BATON ROUGE, La. (AP) — Louisiana senators Monday shelved their effort to renew a temporary state sales tax and instead unanimously backed a different tactic to steer millions of dollars more annually to roadwork that could create future budget gaps for health care, education and other services.
The new approach would dedicate 75% of the money generated each year from the state’s vehicle sales tax specifically to transportation projects. That would take those dollars away from the state’s general fund where they currently help pay for public colleges, health care services for the poor, public safety programs and other government operating expenses.
The shift would be phased in over three years, starting in July 2022. When the full 75% is shifted in the 2024-25 budget year and thereafter, it would send an estimated $375 million more annually to roadwork, with a specific list of projects favored for the money.’
“This is probably as impactful a thing as we can do in the state,” said Sen. Rick Ward, the Port Allen Republican who handled the proposal in the Senate.
No one spoke about the implications of stripping those dollars from the general fund and the budget shortfalls that could be created before the Senate voted 37-0 for the proposal.
The transportation funding measure returns to the House for consideration of the Senate rewrite to a bill by Republican Rep. Tanner Magee that started as an effort to levy the state sales tax on raw, smokable cannabis products in the medical marijuana program.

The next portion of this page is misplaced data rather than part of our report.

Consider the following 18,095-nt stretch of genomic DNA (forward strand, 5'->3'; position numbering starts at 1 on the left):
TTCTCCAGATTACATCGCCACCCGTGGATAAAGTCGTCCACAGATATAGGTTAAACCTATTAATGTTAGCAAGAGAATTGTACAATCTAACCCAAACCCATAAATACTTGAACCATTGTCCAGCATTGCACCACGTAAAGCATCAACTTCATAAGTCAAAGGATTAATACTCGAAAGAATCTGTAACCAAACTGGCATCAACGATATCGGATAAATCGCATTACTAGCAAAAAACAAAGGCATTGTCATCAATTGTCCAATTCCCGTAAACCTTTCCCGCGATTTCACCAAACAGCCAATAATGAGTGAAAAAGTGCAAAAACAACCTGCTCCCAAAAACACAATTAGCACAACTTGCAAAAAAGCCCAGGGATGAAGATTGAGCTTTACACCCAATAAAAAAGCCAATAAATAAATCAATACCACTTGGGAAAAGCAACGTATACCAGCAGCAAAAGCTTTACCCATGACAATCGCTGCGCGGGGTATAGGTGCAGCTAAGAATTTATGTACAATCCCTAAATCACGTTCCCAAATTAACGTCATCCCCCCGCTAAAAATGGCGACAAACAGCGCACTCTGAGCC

The Senate initially reworked the bill to make a temporary 0.45% state sales tax passed in 2018 permanent and send the dollars to road and bridge work, rather than letting the tax expire as planned in mid-2025. But that idea faced significant pushback in the House and appeared unlikely to pass.
With that idea struggling to gain support, senators revamped the legislation again Monday. They stripped out the medical marijuana tax and the language making the temporary sales tax permanent and added language dedicating most of the vehicle sales tax to infrastructure.
Republican Senate President Page Cortez, Ward and other senators have made coming up with more money for infrastructure a top priority in the final days of a legislative session that must end Thursday.
Already lawmakers have allocated $560 million in federal coronavirus aid to pay for infrastructure, including several phases of widening of Interstates 10, 12 and 20, port projects and work on I-49 South. They’ve also added millions of dollars in legislative earmarks to budget bills that would provide financing for specific transportation projects favored by individual lawmakers.
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